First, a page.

And then I challenge you to start looking for people that make you uncomfortable. I’ve had a conversation with Montel Williams this week that was necessarily uncomfortable for him. I’ve had a Rabbi from the Upper West Side of Manhattan. That wasn’t comfortable. We have to start reaching out to people and the best thing about this audience is we have always tried to push and prod and poke and in a safe place make you uncomfortable – just be true. Just be honest. Not ever saying what I think you want to hear. But saying what I believe.

You have this amazing elastic mind that most audiences don’t have. You go and look at an NBC audience and they do not have the ability to think out of the box. They don’t have the ability to go into an uncomfortable place. And that’s the same with most audiences, left or right. You’re different. Go find and seek those people because I’m telling you, we need to tie each other together. We need to rope each other together. And we need to find our polar star, so we can lead people out of the darkness.

And when you stand praying, if you hold anything against anyone, forgive them, so that your Father in heaven may forgive you your sins. – Mark 11:25

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Earlier this week, 22-year veteran and television personality Montel Williams made headlines for an emotional speech he gave about the ongoing VA scandal during a Memorial Day picnic in Myrtle Beach, South Carolina. On Wednesday’s radio program, Glenn praised Williams’ willingness to speak so frankly about the issue and said he is “exactly right.”

Watch Williams’ Memorial Day speech below:

“If you saw me in the speech – I don’t think people understand why I feel this way,” Williams told Glenn while holding back tears. “I visit our guys at Walter Reed, Bethesda. I cook for our guys around the country. I cook for their family members, for the people who serve them.”

“I’m walking the walk my friend. And right now I am so offended and disgusted by what we are doing as a nation to the guys who let us live this democracy we have.”

TheBlaze.com was among the first and only media outlets to post Williams’ speech, and he subsequently penned an op-ed for the the site detailing the extent of the problem and offering a few solutions. He has come under serious fire from many on the left for associating with Glenn and TheBlaze.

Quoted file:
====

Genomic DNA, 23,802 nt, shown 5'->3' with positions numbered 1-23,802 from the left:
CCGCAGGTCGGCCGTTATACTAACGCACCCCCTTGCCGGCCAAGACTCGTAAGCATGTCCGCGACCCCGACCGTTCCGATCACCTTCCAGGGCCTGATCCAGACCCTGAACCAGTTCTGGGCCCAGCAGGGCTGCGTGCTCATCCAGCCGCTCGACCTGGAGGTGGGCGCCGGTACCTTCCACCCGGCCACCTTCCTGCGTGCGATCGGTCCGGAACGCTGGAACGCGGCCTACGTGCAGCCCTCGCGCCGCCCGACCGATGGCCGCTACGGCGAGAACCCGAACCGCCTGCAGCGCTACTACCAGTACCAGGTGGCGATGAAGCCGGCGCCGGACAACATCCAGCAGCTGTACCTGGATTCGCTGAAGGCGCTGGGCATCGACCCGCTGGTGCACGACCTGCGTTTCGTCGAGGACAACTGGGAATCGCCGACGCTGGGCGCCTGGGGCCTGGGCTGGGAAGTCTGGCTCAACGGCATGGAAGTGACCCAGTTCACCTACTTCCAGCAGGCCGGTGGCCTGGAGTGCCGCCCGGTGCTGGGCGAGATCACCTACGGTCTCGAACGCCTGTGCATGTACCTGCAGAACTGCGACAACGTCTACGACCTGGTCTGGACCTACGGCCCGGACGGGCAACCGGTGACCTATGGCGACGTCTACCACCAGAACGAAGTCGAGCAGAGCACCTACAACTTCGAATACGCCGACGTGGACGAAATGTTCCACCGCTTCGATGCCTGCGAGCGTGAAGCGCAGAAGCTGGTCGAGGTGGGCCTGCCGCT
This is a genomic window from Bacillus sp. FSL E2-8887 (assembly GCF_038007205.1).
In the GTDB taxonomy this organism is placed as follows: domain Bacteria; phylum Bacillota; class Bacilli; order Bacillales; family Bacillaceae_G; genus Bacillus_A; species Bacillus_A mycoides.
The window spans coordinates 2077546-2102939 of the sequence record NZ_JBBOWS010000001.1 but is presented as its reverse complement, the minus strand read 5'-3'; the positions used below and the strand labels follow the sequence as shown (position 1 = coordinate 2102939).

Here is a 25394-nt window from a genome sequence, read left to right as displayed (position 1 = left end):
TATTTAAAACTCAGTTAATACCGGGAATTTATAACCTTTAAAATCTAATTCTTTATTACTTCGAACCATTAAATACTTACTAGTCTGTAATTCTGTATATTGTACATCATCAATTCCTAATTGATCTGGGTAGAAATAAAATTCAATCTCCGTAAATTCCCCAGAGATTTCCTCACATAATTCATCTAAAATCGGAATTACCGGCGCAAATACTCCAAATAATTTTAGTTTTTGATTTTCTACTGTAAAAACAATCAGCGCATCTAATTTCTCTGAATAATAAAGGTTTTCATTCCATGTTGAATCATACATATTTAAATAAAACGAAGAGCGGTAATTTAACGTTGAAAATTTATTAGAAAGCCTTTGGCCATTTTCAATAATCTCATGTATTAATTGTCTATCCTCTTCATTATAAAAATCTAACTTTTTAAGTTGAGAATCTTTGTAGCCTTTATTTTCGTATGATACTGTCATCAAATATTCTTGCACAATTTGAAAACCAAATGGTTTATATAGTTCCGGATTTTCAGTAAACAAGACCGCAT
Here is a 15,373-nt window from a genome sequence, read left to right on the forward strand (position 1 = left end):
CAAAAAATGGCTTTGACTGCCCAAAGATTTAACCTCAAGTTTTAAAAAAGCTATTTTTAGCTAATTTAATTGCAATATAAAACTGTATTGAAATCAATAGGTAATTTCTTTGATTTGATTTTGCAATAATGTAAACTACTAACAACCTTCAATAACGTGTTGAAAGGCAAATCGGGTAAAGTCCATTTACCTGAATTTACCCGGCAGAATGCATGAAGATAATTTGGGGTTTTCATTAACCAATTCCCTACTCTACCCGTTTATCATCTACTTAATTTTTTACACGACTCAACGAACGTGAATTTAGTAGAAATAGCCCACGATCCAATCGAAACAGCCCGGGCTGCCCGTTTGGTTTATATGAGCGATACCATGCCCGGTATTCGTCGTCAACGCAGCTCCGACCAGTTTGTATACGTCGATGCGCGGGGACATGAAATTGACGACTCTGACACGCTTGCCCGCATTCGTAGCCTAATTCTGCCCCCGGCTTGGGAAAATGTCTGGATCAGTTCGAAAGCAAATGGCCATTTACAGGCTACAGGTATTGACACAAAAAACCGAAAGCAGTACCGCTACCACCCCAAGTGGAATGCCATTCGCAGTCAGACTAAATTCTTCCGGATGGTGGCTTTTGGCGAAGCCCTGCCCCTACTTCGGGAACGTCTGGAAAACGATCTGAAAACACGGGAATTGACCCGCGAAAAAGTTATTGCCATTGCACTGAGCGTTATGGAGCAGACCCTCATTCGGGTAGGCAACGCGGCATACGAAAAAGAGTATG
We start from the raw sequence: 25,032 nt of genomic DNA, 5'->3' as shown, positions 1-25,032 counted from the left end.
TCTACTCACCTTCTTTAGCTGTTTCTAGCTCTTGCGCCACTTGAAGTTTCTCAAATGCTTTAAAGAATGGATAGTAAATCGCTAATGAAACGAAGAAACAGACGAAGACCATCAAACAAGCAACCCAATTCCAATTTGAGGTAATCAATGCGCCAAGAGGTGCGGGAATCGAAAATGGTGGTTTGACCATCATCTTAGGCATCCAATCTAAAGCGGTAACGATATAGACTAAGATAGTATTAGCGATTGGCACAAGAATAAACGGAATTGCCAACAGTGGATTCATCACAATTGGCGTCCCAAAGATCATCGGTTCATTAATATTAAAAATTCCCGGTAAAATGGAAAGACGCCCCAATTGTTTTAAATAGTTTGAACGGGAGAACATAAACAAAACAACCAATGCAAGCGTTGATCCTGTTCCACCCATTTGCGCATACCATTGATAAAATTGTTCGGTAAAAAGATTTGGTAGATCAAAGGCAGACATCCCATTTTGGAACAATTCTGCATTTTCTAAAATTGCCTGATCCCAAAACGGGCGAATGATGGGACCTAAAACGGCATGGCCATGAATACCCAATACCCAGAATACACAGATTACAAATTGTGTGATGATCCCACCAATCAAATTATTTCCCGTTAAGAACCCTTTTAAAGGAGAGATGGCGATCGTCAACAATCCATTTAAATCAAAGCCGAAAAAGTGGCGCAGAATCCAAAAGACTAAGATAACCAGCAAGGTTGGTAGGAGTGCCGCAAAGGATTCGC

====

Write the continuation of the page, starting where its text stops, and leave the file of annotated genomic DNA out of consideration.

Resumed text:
While Glenn and Williams certainly do not align on much politically, the treatment of our veterans is a topic in which they see eye-to-eye. Glenn invited Williams to join him on Thursday’s Glenn Beck Program, and Williams passionately explained that he is simply looking for an outlet from which he can draw attention to the deplorable conditions our servicemen and women are arriving home to. Furthermore, he offered a substantiate, straight forward solutions that can – at the very least – begin to solve the problem and allow the American people to repay their debt to our veterans.

In the interview, an emotional Williams said that President Obama could order a surge over the next 90 days simply by issuing an order as Commander-in-Chief. If the different service branches brough soldiers in the reserves back into service on temporary active duty, they could man military hospitals and clear out the backlog in 90 days.

“Why do we need to do it with military personnel? Hear me, please understand, our soldiers are in pain and right now you can’t send a person who doesn’t understand how to speak the speak to a soldier, to understand and get him to open up unless it’s another soldier. So why don’t we employ the ones who are out of work right now?,” Williams said.

“Direct each branch of the service to do this today – 90 days from now we’ll have a backlog cleared up and we’ll understand what the baseline is for what we now have to commit to, to pay for and to take care of our obligation and our debt to our soldiers.”

Williams, clearly getting choked up, said it was on the American people to fix this issue.

“It’s not the President, it’s not Congress, it’s not the Senate. It’s We The People owe this debt. You had a barbecue on Sunday? You did so on the backs of young people who can’t be treated. How dare you. Pay your debt.”